The earthworm robot, which was designed to show how soft robots can move through confined spaces and make sharp turns, could potentially be used for repair and inspection tasks in addition to tunneling applications. It has been in development for more than a year.
To see the prototype in action, watch the accompanying video that appears courtesy of GE.
Robotics firm Nexxis has created a spider-like robot for inspecting equipment used in hazardous environments such as on oil and gas rigs.
Magneto-EX, which was partially funded by National Energy Resources Australia (NERA), is a robotic camera inspection device that features magnetic feet. According to its developers, Magneto-EX can operate at heights, underground, in confined spaces and in industrial settings among toxic chemicals, all of which would prove dangerous to human inspectors.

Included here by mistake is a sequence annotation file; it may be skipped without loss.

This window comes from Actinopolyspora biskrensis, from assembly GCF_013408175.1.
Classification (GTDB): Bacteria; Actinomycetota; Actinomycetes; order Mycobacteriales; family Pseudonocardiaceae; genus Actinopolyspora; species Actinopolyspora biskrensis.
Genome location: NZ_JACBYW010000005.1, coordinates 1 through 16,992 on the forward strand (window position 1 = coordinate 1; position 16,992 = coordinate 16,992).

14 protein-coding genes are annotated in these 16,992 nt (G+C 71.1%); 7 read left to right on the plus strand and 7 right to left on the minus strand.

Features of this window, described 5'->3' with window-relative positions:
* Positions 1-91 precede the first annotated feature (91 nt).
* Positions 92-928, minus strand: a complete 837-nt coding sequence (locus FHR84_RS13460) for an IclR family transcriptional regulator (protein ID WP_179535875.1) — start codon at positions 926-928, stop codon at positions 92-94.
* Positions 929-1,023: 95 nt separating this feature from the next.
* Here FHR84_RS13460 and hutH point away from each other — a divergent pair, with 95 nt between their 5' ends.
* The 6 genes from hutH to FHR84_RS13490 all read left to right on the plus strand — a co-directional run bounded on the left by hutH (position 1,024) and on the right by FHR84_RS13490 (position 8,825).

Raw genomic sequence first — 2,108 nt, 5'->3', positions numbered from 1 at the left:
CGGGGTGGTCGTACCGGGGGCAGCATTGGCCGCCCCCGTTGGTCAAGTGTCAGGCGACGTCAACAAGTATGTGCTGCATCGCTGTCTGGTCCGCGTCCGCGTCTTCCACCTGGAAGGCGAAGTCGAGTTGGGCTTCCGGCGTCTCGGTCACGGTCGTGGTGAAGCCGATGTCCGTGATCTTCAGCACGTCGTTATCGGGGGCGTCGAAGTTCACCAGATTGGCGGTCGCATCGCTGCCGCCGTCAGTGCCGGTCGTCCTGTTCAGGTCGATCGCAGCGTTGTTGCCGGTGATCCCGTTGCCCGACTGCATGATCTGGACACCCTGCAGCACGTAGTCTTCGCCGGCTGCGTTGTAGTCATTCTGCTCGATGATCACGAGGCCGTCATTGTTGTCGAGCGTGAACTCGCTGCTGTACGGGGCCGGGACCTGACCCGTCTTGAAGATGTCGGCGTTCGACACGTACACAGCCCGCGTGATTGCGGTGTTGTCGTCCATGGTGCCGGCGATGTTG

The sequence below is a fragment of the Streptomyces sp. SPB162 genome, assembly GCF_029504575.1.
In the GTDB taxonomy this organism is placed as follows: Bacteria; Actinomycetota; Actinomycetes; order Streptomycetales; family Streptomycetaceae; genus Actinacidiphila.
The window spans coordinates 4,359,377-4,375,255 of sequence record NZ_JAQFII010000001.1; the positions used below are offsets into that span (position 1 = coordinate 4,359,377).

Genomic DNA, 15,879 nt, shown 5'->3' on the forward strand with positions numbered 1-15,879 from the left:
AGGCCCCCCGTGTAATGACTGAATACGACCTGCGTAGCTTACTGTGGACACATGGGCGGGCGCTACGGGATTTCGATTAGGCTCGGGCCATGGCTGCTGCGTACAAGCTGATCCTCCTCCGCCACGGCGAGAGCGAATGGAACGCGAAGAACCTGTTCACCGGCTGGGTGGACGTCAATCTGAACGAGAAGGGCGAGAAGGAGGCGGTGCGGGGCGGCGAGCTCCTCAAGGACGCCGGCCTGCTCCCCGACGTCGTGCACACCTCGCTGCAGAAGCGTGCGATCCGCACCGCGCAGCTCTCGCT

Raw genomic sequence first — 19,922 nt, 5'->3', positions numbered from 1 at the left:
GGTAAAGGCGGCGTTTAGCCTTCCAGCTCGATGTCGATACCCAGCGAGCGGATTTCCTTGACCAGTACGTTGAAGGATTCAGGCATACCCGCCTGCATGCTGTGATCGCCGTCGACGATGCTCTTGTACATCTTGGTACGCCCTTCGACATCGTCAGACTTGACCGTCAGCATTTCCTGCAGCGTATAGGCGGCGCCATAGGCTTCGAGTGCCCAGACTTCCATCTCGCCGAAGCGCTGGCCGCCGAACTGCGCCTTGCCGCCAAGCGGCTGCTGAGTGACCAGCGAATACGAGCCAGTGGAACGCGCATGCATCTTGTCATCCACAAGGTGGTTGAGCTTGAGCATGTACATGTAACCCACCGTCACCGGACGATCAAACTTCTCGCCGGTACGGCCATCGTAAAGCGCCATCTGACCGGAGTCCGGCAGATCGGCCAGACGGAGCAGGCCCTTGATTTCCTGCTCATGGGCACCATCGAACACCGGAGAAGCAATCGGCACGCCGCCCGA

Magneto-EX can reportedly maneuver through complex structures and narrow openings, and it is capable of placing its feet in small gaps and on narrow beams it might encounter in the course of inspecting oil and gas equipment. Additionally, Magneto-EX is appropriate for inspection applications for a host of hazardous environments beyond the oil and gas industry.
This is just a handful of the robots inspired by insect and rodent populations. Check back with Engineering360 for the latest in creepy crawly technology and so much more.